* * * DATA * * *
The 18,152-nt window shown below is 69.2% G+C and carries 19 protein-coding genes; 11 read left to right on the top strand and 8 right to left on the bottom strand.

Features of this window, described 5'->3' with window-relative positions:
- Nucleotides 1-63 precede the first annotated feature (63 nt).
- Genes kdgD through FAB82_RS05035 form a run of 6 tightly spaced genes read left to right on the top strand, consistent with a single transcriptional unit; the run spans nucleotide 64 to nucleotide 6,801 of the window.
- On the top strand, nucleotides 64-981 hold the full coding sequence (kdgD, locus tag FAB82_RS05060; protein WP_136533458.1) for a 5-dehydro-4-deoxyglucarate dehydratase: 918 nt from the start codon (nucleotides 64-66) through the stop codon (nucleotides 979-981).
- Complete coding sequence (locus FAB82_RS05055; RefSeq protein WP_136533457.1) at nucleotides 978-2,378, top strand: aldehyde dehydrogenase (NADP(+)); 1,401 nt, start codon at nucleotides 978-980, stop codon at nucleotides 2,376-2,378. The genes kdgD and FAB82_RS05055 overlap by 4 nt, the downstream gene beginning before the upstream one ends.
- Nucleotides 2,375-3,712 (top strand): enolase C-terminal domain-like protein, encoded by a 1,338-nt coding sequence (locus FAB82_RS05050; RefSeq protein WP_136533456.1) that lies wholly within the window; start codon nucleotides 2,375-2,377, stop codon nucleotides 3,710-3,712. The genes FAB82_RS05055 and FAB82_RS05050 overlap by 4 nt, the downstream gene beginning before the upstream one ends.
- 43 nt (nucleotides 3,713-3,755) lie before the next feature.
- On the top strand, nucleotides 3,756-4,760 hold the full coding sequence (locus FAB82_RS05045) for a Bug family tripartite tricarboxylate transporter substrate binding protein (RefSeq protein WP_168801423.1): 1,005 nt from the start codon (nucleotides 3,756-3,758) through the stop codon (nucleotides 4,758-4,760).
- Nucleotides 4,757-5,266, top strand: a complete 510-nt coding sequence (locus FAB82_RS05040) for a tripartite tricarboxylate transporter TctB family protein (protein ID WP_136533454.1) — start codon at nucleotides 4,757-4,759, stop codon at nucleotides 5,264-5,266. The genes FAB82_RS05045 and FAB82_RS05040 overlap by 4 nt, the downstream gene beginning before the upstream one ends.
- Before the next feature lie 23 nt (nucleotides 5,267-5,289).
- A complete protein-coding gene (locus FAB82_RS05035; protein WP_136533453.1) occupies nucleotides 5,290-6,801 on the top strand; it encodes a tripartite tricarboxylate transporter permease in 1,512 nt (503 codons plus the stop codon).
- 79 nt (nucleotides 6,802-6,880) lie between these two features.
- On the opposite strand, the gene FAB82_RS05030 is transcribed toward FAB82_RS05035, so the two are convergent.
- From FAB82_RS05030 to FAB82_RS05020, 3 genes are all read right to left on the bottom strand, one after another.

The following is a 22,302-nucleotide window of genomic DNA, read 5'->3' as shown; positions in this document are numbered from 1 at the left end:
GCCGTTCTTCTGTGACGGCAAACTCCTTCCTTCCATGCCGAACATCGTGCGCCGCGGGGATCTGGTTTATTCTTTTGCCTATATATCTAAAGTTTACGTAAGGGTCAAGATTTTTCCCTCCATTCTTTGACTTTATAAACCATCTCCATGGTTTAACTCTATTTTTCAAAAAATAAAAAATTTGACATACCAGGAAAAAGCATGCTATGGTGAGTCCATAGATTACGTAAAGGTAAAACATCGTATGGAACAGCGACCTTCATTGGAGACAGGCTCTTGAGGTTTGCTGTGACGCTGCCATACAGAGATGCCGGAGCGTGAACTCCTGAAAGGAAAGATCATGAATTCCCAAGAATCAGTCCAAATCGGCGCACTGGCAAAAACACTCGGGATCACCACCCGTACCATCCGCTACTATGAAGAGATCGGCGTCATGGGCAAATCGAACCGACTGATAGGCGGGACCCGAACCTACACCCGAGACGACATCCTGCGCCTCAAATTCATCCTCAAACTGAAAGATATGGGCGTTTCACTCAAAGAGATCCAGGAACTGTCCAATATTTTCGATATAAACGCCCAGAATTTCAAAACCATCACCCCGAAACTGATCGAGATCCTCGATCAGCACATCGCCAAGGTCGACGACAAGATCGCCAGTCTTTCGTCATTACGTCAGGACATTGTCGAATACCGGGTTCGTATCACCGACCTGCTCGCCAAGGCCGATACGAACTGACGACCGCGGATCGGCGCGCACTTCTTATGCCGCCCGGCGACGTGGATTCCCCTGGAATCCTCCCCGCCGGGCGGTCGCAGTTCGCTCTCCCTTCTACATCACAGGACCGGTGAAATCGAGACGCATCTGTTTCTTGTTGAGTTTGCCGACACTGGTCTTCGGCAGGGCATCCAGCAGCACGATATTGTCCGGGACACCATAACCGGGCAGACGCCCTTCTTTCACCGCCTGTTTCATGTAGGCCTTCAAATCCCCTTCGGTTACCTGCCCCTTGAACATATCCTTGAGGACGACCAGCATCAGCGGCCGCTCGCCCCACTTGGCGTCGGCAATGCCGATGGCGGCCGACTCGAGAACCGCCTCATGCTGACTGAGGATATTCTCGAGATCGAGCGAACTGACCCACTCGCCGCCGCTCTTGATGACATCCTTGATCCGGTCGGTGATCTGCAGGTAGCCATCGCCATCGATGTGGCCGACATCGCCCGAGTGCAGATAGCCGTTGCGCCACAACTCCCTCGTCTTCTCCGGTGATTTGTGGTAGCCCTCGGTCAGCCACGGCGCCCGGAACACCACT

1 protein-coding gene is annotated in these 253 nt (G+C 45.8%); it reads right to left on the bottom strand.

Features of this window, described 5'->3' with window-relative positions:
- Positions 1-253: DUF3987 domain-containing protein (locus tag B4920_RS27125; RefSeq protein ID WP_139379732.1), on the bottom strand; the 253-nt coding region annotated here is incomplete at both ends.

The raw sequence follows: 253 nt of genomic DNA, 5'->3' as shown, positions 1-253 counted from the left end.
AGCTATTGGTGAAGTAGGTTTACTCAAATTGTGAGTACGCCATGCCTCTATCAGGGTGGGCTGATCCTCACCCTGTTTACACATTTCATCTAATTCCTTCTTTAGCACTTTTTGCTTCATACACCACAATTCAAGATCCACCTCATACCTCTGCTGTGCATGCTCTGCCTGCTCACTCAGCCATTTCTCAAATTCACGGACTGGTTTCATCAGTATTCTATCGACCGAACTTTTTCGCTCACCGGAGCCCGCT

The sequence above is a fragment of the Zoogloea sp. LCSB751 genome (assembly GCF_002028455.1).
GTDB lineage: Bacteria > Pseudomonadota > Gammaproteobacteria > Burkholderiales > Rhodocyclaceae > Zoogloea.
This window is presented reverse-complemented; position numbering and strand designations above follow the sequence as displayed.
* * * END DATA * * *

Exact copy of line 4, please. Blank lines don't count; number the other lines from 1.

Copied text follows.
- Genes kdgD through FAB82_RS05035 form a run of 6 tightly spaced genes read left to right on the top strand, consistent with a single transcriptional unit; the run spans nucleotide 64 to nucleotide 6,801 of the window.